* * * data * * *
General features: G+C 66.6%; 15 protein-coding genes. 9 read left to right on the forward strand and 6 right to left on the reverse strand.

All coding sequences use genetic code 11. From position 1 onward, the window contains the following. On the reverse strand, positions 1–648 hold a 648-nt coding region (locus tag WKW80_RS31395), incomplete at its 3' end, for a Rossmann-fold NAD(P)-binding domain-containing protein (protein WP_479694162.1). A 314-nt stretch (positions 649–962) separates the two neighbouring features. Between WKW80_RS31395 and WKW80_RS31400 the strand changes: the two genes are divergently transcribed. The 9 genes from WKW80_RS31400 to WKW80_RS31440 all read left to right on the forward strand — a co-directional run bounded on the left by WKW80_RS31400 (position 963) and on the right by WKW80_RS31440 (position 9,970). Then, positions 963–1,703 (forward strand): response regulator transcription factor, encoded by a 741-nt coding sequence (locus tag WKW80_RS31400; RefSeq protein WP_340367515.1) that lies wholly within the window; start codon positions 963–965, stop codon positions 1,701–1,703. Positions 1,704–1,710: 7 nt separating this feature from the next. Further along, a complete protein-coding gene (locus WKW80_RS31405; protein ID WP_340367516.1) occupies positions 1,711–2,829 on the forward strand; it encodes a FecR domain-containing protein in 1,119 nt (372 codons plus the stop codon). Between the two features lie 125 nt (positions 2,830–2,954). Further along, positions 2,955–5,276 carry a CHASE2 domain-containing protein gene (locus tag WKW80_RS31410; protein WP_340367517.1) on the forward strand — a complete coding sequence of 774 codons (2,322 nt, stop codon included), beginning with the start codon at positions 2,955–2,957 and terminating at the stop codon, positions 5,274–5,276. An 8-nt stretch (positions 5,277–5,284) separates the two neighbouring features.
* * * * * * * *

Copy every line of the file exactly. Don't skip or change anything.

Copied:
General features: G+C 66.6%; 15 protein-coding genes. 9 read left to right on the forward strand and 6 right to left on the reverse strand.

All coding sequences use genetic code 11. From position 1 onward, the window contains the following. On the reverse strand, positions 1–648 hold a 648-nt coding region (locus tag WKW80_RS31395), incomplete at its 3' end, for a Rossmann-fold NAD(P)-binding domain-containing protein (protein WP_479694162.1). A 314-nt stretch (positions 649–962) separates the two neighbouring features. Between WKW80_RS31395 and WKW80_RS31400 the strand changes: the two genes are divergently transcribed. The 9 genes from WKW80_RS31400 to WKW80_RS31440 all read left to right on the forward strand — a co-directional run bounded on the left by WKW80_RS31400 (position 963) and on the right by WKW80_RS31440 (position 9,970). Then, positions 963–1,703 (forward strand): response regulator transcription factor, encoded by a 741-nt coding sequence (locus tag WKW80_RS31400; RefSeq protein WP_340367515.1) that lies wholly within the window; start codon positions 963–965, stop codon positions 1,701–1,703. Positions 1,704–1,710: 7 nt separating this feature from the next. Further along, a complete protein-coding gene (locus WKW80_RS31405; protein ID WP_340367516.1) occupies positions 1,711–2,829 on the forward strand; it encodes a FecR domain-containing protein in 1,119 nt (372 codons plus the stop codon). Between the two features lie 125 nt (positions 2,830–2,954). Further along, positions 2,955–5,276 carry a CHASE2 domain-containing protein gene (locus tag WKW80_RS31410; protein WP_340367517.1) on the forward strand — a complete coding sequence of 774 codons (2,322 nt, stop codon included), beginning with the start codon at positions 2,955–2,957 and terminating at the stop codon, positions 5,274–5,276. An 8-nt stretch (positions 5,277–5,284) separates the two neighbouring features.